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Movie Review: The Simpsons Movie

The Simpsons Movie
Directed by David Silverman
Written by James L. Brooks, Matt Groening, Al Jean, Ian Maxtone-Graham, George Meyer, David Mirkin, Mike Reiss, Mike Scully, Matt Selman, John Swartzwelder, and Jon Vitti

Certainly my favorite television show of all time, The Simpsons, at its peak, has never been matched by any other cartoon since it arrived in 1989.  South Park has come the closest, but it has never had a run like the first six seasons of The Simpsons, with nary a dud episode in the bunch.  Of course, since its midlife, The Simpsons has generally degraded a bit, with a mixture of highs and lows, never consistently great, and today’s generation prefers Family Guy now.  You can’t get anybody under 24 to think Family Guy is a lesser show than The Simpsons, because Family Guy does have a higher laugh count than latter-day Simpsons eps.

With an army of classic Simpsons writers onboard, The Simpsons Movie was going to have a pretty good chance of being somewhat funny.  But think about how far this family has come without a big screen adventure.  The ideas were going to be in short supply.  I know, this is going to sound like one of those reviews where I say, “It was funny, but…” and you’d be exactly right.

The basic story is that the town of Springfield cleans up their lake and Homer Simpson (Dan Castellaneta) finds a way to screw it up.  The EPA, led by Russ Cargill (Albert Brooks, using his classic Simpsons moniker A. Brooks) encases Springfield in an seemingly indestructible, inescapable glass dome and tries to cover up their existence.  Homer, along with wife Marge (Julie Kavner), son Bart (Nancy Cartwright), daughter Lisa (Yeardley Smith), and baby daughter Maggie (usually not voiced, but Cartwright takes the credit here) find a way out.

However, Homer is in the doghouse with his family: Marge because he didn’t listen to her, Lisa because his actions have led to destruction of the environment, and Bart because he seems to prefer spending time with a pig.  So like any episode, Homer has to win their love back by for once not being so selfish.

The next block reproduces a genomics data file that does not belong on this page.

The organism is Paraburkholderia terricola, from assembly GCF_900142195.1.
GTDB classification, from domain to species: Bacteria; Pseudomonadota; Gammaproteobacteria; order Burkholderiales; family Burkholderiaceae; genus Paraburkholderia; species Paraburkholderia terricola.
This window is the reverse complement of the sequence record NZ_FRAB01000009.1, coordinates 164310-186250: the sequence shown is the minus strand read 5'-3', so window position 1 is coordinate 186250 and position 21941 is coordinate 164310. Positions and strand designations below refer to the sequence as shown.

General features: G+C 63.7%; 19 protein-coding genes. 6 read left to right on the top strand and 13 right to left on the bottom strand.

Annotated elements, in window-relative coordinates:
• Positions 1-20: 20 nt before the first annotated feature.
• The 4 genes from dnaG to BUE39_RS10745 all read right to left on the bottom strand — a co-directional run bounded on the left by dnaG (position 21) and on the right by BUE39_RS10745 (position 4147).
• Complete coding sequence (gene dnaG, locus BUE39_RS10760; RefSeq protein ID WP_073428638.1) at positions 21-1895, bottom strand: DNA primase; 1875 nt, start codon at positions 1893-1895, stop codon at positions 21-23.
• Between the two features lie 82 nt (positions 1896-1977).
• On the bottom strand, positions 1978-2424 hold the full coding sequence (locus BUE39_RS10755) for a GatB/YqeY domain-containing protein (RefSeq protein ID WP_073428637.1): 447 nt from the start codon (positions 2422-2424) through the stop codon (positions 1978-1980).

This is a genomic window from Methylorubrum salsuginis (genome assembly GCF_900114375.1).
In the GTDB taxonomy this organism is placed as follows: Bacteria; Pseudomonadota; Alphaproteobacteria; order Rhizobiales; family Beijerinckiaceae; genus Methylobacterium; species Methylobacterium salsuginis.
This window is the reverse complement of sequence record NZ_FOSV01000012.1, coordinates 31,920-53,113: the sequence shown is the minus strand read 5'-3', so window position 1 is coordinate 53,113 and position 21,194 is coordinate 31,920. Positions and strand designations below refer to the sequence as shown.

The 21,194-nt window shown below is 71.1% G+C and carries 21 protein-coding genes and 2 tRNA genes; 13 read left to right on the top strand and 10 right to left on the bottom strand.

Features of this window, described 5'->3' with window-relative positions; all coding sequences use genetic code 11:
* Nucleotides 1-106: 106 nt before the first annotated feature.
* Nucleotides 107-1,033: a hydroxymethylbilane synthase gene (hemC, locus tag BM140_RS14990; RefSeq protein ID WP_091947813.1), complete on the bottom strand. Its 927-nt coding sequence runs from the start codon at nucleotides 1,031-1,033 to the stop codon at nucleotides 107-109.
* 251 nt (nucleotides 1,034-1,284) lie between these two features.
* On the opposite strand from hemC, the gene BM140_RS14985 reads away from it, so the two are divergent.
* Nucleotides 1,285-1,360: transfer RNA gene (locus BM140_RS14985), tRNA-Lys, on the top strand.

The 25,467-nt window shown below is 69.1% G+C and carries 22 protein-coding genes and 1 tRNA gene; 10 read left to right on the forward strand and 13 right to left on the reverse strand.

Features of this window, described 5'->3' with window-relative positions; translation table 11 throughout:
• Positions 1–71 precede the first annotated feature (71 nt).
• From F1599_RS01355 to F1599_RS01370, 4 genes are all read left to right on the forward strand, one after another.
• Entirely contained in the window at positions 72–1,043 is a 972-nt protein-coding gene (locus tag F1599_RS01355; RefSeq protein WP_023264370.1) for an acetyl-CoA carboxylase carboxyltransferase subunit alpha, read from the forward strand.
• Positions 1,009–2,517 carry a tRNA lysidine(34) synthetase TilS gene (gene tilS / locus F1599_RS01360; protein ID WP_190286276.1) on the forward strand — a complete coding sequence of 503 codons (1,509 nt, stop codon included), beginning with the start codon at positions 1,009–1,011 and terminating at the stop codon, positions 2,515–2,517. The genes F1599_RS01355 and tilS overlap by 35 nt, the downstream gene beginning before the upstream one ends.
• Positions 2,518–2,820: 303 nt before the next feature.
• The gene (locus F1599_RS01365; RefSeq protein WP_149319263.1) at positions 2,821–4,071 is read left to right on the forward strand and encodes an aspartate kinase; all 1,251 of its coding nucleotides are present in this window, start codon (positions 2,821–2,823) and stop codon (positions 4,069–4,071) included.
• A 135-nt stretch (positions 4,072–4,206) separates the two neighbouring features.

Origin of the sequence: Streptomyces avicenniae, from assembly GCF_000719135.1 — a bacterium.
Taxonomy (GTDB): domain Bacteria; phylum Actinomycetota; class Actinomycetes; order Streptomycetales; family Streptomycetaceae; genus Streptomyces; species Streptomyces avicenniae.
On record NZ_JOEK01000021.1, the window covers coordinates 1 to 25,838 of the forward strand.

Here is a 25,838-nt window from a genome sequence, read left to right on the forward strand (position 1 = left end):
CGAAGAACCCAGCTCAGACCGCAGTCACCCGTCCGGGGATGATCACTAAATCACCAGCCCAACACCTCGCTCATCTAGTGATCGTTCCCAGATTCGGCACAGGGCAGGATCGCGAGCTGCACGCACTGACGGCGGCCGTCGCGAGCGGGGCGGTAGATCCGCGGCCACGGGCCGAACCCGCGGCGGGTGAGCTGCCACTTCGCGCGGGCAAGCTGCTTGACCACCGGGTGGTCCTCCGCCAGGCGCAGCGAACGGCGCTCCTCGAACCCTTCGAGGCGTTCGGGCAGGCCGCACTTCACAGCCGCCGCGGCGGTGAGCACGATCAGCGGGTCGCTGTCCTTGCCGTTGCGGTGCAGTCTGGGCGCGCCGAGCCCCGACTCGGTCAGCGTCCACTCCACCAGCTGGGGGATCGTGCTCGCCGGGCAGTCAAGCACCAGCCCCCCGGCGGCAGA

I’ll get the bad out of the way first so I can sound like I enjoyed the film, which I did.  This movie has the same problem many sitcom-to-films have and that’s taking the rhythms of a 22-minute TV show and expanding it to an 87-minute feature.  The added time really drags this down in a lot of places, and for awhile The Simpsons Movie basically gets by because it’s such a pop culture icon.  You watch because of the familiarity.  This new adventure could have been wrapped up in 22 minutes on a normal day.  The writers and producers often hint in DVD commentaries that today’s Simpsons episodes suffer because Fox cuts time for more ads.  And while I think it would be great if they got those extra couple of minutes that they had back in the heyday, they clearly don’t need much more than that.

Also, Mr. Burns (Harry Shearer), long the series’ chief antagonist, is given a backseat here and I think this is a bit of a slap to the franchise.  A simple Burns-is-evil story would have been great.  Of course, they’ve explored almost every angle of that over the years.  Still, it’s a bit of a disappointment.

OK, so ultimately there are many funny moments, and this will probably be enough to recommend it.  But it’s certainly no South Park: Bigger, Longer, and Uncut, still the best sitcom-to-film cartoon ever (and perhaps best TV-to-movie ever, period).  Somehow, Trey Parker and Matt Stone nailed that one.  It never seemed overbloated or just passing the time, like this movie does.  I give the movie high marks for some great animation, a hilarious gag involving the blocking of Bart’s privates (not just the one you see in the trailer), a very funny cameo from Tom Hanks, many sight gags and one-liners, plus almost every single beloved character (no Sideshow Bob?) given life by the longtime Simpsons voices including the previously unmentioned Hank Azaria, Marcia Wallace, Tress MacNeille, Pamela Hayden, and Russi Taylor, among others.  It fills the time with funny for the most part, and if I ever see it on TV, I’ll watch it.  I might even buy it on DVD.

I think you catch the drift.  It’s worth a look. 

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